Wednesday, January 10, 2007

Pixel-Punchy Scoble's Rant about Apple TV

Robert Scoble was lividly dismissive of Apple TV, one of the two products that Steve Jobs introduced at his Macworld keynote yesterday.
Is the Apple TV only 720p HD? That really, really, really sucks. If that’s true this thing is dead on arrival. Apple, the entire industry is ahead of you if that’s true.
I have three things to say about that:

One. Robert is super busy right now at CES. So, while he has the specs right, I don't think he's digested the purpose of the product. All it's supposed to do is get stuff from iTunes onto your TV. (Apple's tag line: "if it's in iTunes, it's on TV.") It's not a game box. Not a DVR. Not a YouTube player. It's just for getting stuff from iTunes (and photos) to the TV.

Guess what I have in my iTunes? Hours of unwatched episodes of the ScobleShow. Robert is doing a really good series of video interviews with tech CEOs and demos of new products. I subscribe to his podcast, but I've only watched a few episodes.

Robert should be encouraging me to get Apple TV so I can watch his show from the comfort of my living room. (They're not 1080p, but they're really, really good. -- not sucky, DOA, or behind the entire industry.)

B. Robert's at CES right now, which projects a Reality Distortion Field almost as powerful as Steve's. CES is a super-saturated environment of HDTV displays. Acres and acres of glass. And 1080p is all the rage this year.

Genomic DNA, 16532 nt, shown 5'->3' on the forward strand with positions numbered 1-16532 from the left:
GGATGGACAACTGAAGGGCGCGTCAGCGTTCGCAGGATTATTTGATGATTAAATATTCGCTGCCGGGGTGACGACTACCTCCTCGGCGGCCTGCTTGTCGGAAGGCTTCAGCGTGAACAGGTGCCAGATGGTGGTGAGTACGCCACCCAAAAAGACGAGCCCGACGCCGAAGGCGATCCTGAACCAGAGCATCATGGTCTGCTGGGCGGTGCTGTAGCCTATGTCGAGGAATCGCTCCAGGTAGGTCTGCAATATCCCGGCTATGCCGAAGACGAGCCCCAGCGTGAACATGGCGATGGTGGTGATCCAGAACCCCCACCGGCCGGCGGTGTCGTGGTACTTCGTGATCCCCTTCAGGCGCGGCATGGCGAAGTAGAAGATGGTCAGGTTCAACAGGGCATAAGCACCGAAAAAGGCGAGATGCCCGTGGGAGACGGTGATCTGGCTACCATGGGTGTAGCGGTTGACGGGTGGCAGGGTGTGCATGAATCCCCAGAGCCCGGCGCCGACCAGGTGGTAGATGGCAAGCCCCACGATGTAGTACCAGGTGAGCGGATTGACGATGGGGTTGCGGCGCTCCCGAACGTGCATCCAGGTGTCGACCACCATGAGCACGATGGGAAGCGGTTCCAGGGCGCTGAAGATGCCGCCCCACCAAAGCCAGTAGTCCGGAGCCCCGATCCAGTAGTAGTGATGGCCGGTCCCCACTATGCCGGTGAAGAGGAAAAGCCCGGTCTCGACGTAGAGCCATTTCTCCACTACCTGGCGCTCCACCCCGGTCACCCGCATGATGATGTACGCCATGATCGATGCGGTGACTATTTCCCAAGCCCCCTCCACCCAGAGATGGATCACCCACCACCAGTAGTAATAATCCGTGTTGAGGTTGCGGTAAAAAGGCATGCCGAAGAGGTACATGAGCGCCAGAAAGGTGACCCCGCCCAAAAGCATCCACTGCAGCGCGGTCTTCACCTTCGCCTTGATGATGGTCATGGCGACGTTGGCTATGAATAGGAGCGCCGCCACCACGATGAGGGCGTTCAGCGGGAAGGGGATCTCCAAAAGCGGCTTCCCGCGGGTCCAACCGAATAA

But here's the dirty secret of 1080p:

While it's true that a 1080p screen can show more pixels than the first generation of HDTV sets, no broadcaster is supplying that many pixels. Not cable. Not satellite. Not over the air. And there are no plans to change that any time soon.

Third. If you have a problem with the resolution of Apple TV, take it to the source: The gating factor is bandwidth for downloading. How long does it take to get the file at the bit-rates that you and Apple are willling to pay for. You do the math, I'm an English major.

Mickeleh's Take: Robert is correct in noting that what Apple TV does is pretty much a subset of what Xbox 360 does. Except for this: what 360 doesn't do is deliver my iTunes library to my TV. So that's why I'm planning to get an Apple TV and watch me some ScobleShow.


Apple says it clearly, if not prominently:
"Apple TV works with widescreen, enhanced-definition or high-definition TVs capable of 1080i, 720p, 576p, or 480p resolutions..."
But I wonder how many people won't notice that until they open the box?

While TVs that meet Apple's requirements dominate current retail sales, they're far from dominating the installed base of TVs. (See also Scoble's lament that his Dad isn't in the digital TV generation.) If you have an older TV, you're just not going to be able to make the connection.

Mickeleh's Take: There are more than enough modern TVs to make Apple's numbers, but there are also many more older TVs that will make headaches for the returns counter at the Apple store. Apple's delay on shipping the product gives them all another few weeks to stock up on aspirin.

Other Mickeleh's Takes on Apple TV:

One Week with Apple TV (Review)
Apple TV--Scoble Likes It!
The Big Gotcha of Apple TV:
It Might Not Work on Your TV

Apple, Pioneer of Accessible Solutions,
Neglects Closed Captions in Apple TV